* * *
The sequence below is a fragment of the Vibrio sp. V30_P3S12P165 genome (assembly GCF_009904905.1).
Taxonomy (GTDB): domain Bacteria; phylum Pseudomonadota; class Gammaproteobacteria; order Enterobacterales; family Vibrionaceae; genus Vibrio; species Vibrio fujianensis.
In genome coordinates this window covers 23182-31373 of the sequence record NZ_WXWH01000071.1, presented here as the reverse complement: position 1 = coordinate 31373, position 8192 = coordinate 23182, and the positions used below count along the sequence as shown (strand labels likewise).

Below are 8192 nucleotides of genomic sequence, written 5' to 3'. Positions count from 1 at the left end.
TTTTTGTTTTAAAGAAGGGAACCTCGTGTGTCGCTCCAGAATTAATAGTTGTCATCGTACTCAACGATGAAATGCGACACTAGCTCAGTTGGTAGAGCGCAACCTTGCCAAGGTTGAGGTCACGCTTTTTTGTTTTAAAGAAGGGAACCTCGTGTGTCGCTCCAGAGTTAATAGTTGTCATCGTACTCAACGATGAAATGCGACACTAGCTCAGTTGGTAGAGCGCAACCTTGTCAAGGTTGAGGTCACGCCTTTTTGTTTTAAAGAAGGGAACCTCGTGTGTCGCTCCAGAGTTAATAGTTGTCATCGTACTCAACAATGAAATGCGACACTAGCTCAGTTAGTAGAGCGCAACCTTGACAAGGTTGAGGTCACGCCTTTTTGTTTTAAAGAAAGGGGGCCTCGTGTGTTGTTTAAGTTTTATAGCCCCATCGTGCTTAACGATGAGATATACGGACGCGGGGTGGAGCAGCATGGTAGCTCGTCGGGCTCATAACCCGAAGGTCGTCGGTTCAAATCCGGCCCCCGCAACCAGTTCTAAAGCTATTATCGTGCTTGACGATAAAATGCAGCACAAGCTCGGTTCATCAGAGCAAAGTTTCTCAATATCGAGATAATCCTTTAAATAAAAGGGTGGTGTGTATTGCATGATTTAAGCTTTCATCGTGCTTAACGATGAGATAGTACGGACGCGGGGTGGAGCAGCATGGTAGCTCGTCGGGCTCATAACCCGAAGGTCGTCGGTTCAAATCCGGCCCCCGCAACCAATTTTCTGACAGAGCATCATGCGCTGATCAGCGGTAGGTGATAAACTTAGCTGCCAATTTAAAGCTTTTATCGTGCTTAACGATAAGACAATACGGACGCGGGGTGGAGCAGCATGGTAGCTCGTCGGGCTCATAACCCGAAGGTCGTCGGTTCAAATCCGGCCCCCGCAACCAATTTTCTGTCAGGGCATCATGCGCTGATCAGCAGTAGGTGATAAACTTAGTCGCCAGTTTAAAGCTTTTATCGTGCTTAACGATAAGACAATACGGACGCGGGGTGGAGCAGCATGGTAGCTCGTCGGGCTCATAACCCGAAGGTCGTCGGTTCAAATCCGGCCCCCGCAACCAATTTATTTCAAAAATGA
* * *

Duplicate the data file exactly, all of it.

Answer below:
The sequence below is a fragment of the Vibrio sp. V30_P3S12P165 genome (assembly GCF_009904905.1).
Taxonomy (GTDB): domain Bacteria; phylum Pseudomonadota; class Gammaproteobacteria; order Enterobacterales; family Vibrionaceae; genus Vibrio; species Vibrio fujianensis.
In genome coordinates this window covers 23182-31373 of the sequence record NZ_WXWH01000071.1, presented here as the reverse complement: position 1 = coordinate 31373, position 8192 = coordinate 23182, and the positions used below count along the sequence as shown (strand labels likewise).

Below are 8192 nucleotides of genomic sequence, written 5' to 3'. Positions count from 1 at the left end.
TTTTTGTTTTAAAGAAGGGAACCTCGTGTGTCGCTCCAGAATTAATAGTTGTCATCGTACTCAACGATGAAATGCGACACTAGCTCAGTTGGTAGAGCGCAACCTTGCCAAGGTTGAGGTCACGCTTTTTTGTTTTAAAGAAGGGAACCTCGTGTGTCGCTCCAGAGTTAATAGTTGTCATCGTACTCAACGATGAAATGCGACACTAGCTCAGTTGGTAGAGCGCAACCTTGTCAAGGTTGAGGTCACGCCTTTTTGTTTTAAAGAAGGGAACCTCGTGTGTCGCTCCAGAGTTAATAGTTGTCATCGTACTCAACAATGAAATGCGACACTAGCTCAGTTAGTAGAGCGCAACCTTGACAAGGTTGAGGTCACGCCTTTTTGTTTTAAAGAAAGGGGGCCTCGTGTGTTGTTTAAGTTTTATAGCCCCATCGTGCTTAACGATGAGATATACGGACGCGGGGTGGAGCAGCATGGTAGCTCGTCGGGCTCATAACCCGAAGGTCGTCGGTTCAAATCCGGCCCCCGCAACCAGTTCTAAAGCTATTATCGTGCTTGACGATAAAATGCAGCACAAGCTCGGTTCATCAGAGCAAAGTTTCTCAATATCGAGATAATCCTTTAAATAAAAGGGTGGTGTGTATTGCATGATTTAAGCTTTCATCGTGCTTAACGATGAGATAGTACGGACGCGGGGTGGAGCAGCATGGTAGCTCGTCGGGCTCATAACCCGAAGGTCGTCGGTTCAAATCCGGCCCCCGCAACCAATTTTCTGACAGAGCATCATGCGCTGATCAGCGGTAGGTGATAAACTTAGCTGCCAATTTAAAGCTTTTATCGTGCTTAACGATAAGACAATACGGACGCGGGGTGGAGCAGCATGGTAGCTCGTCGGGCTCATAACCCGAAGGTCGTCGGTTCAAATCCGGCCCCCGCAACCAATTTTCTGTCAGGGCATCATGCGCTGATCAGCAGTAGGTGATAAACTTAGTCGCCAGTTTAAAGCTTTTATCGTGCTTAACGATAAGACAATACGGACGCGGGGTGGAGCAGCATGGTAGCTCGTCGGGCTCATAACCCGAAGGTCGTCGGTTCAAATCCGGCCCCCGCAACCAATTTATTTCAAAAATGA